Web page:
Detroit Pistons

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The Detroit Pistons are a lesson in why it’s important to enjoy the moment. I wish someone had warned me in 2008. The team has brought much joy to the city of Detroit, with three titles and sustained stretches where they were a mainstay in the playoffs, but none of it has come lately. In the past 15 seasons, the Pistons have made the playoffs just three times and got swept in the first round of each of them. Their drought of playoff wins is the longest in the NBA and their 14-game losing streak in the playoffs is the longest in professional sports. Throw in a string of failed coaches, missed draft picks, and terrible trades and you have a franchise mired in misery. In 2022-23, the team lost its best player and franchise hope after 12 games, culminating in a 17-win season that was one of the worst in franchise history. Despite this, Pistons fans keep showing up. Detroit was 12th in attendance last season, even though many of the games had G-League teams on the court. They are a force on social media, clapping back at anyone who comes after our guys, making jokes and elaborate plans for the future, debating the details of every move, and continuing to support this team even though it’s given them little reason to. When we say “Detroit vs. Everybody” we mean it and these fans have ridden with their team through all of the strife and somehow kept good humor and optimism. As Zach Lowe and JJ Redick have said recently, these are championship fans and they’ll be ready when the team finally matches that level.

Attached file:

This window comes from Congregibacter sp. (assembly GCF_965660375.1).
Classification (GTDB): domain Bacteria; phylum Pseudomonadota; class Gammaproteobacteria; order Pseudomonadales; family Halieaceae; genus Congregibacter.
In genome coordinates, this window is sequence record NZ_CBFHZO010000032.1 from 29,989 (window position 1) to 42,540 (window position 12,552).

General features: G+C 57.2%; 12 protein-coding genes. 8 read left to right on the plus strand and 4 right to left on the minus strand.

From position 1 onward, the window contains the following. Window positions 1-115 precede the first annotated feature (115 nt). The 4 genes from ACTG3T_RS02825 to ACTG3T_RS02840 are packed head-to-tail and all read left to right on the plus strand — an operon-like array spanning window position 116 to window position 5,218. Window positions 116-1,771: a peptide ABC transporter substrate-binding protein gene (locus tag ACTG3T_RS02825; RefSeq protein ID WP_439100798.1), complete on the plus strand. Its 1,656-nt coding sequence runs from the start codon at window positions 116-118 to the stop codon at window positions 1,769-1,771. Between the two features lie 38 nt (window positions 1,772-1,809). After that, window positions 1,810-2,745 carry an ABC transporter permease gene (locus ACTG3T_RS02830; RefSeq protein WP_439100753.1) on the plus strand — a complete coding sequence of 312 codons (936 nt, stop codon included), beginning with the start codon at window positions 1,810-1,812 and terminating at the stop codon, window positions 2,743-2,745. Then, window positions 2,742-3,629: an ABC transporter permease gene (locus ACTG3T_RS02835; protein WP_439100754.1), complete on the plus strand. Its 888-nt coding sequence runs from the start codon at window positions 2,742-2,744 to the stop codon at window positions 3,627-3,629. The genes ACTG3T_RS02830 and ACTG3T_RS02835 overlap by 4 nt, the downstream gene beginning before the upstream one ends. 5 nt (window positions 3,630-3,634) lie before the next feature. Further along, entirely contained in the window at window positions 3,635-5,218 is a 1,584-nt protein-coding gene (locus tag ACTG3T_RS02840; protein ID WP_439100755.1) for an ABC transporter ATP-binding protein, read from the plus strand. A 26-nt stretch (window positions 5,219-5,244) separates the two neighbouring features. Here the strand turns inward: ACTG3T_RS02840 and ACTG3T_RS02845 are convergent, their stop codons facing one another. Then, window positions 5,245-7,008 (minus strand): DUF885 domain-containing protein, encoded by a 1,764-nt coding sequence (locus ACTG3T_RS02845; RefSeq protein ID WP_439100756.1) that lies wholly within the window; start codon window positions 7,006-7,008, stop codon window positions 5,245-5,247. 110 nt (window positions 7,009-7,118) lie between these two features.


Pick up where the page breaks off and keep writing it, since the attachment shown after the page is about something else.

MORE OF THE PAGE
- Aaron Kellerstrass
Piston Powered Site Expert

How this fandom made the world a better place

Misery creates strong communities and that’s what the Pistons have in their fandom, a community. This fandom has given fans a place to talk, celebrate, and debate, a chance to air their grievances and share their pain and joy. There are mainstays that we all know, from the old heads of Pistons Twitter to the kids with Cade Cunningham avatars. We argue and debate, but it usually stays civil, and the community rallies when someone is in need. I’ve watched GoFund accounts for sick fans blow up with donations, money raised for charities around Detroit, and a general sense of support. It sounds cheesy, but I’ve made friends through this fandom, people I’ve never met in real life who give a damn, celebrate each other’s work, and are generally supportive in defiance of most groups on social media. It’s a multi-cultural, diverse group that gets along, which in itself stands out in a weary world.

What emotion defined this fandom this year?

Hope. The Pistons finally had some coming into last season with an exciting cast of young players led by Cade Cunningham. Unfortunately, we didn’t get to see much of them because of injuries, so that hope quickly turned to the dream of getting Victor Wembanyama in the draft. That didn’t pan out either, but we love Ausar Thompson, still think Cade is going to be a star, and that this team is on the precipice of something special. Hope dies slowly in the Motor City.